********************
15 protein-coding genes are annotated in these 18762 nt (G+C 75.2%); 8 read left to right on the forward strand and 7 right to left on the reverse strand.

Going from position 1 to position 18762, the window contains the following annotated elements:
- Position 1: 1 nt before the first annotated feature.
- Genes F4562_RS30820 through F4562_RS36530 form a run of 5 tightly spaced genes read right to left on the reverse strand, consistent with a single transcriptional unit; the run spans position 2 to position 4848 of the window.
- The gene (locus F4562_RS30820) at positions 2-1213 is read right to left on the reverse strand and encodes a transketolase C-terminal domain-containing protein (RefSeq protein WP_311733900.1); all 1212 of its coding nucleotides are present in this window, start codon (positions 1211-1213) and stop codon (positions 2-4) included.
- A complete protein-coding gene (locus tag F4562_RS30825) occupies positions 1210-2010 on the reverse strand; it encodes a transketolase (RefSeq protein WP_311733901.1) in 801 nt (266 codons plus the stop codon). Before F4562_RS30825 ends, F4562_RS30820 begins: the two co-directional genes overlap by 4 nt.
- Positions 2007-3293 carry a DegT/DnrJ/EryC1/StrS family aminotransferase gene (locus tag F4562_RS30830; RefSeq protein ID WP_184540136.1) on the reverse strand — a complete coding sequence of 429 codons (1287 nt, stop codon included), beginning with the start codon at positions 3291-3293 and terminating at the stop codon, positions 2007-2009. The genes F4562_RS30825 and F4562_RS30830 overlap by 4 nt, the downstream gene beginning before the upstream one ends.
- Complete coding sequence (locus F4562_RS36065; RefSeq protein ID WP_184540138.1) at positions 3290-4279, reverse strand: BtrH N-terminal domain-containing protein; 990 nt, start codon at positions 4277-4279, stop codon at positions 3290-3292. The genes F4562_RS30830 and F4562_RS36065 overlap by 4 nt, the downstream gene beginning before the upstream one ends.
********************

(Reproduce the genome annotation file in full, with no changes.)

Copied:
15 protein-coding genes are annotated in these 18762 nt (G+C 75.2%); 8 read left to right on the forward strand and 7 right to left on the reverse strand.

Going from position 1 to position 18762, the window contains the following annotated elements:
- Position 1: 1 nt before the first annotated feature.
- Genes F4562_RS30820 through F4562_RS36530 form a run of 5 tightly spaced genes read right to left on the reverse strand, consistent with a single transcriptional unit; the run spans position 2 to position 4848 of the window.
- The gene (locus F4562_RS30820) at positions 2-1213 is read right to left on the reverse strand and encodes a transketolase C-terminal domain-containing protein (RefSeq protein WP_311733900.1); all 1212 of its coding nucleotides are present in this window, start codon (positions 1211-1213) and stop codon (positions 2-4) included.
- A complete protein-coding gene (locus tag F4562_RS30825) occupies positions 1210-2010 on the reverse strand; it encodes a transketolase (RefSeq protein WP_311733901.1) in 801 nt (266 codons plus the stop codon). Before F4562_RS30825 ends, F4562_RS30820 begins: the two co-directional genes overlap by 4 nt.
- Positions 2007-3293 carry a DegT/DnrJ/EryC1/StrS family aminotransferase gene (locus tag F4562_RS30830; RefSeq protein ID WP_184540136.1) on the reverse strand — a complete coding sequence of 429 codons (1287 nt, stop codon included), beginning with the start codon at positions 3291-3293 and terminating at the stop codon, positions 2007-2009. The genes F4562_RS30825 and F4562_RS30830 overlap by 4 nt, the downstream gene beginning before the upstream one ends.
- Complete coding sequence (locus F4562_RS36065; RefSeq protein ID WP_184540138.1) at positions 3290-4279, reverse strand: BtrH N-terminal domain-containing protein; 990 nt, start codon at positions 4277-4279, stop codon at positions 3290-3292. The genes F4562_RS30830 and F4562_RS36065 overlap by 4 nt, the downstream gene beginning before the upstream one ends.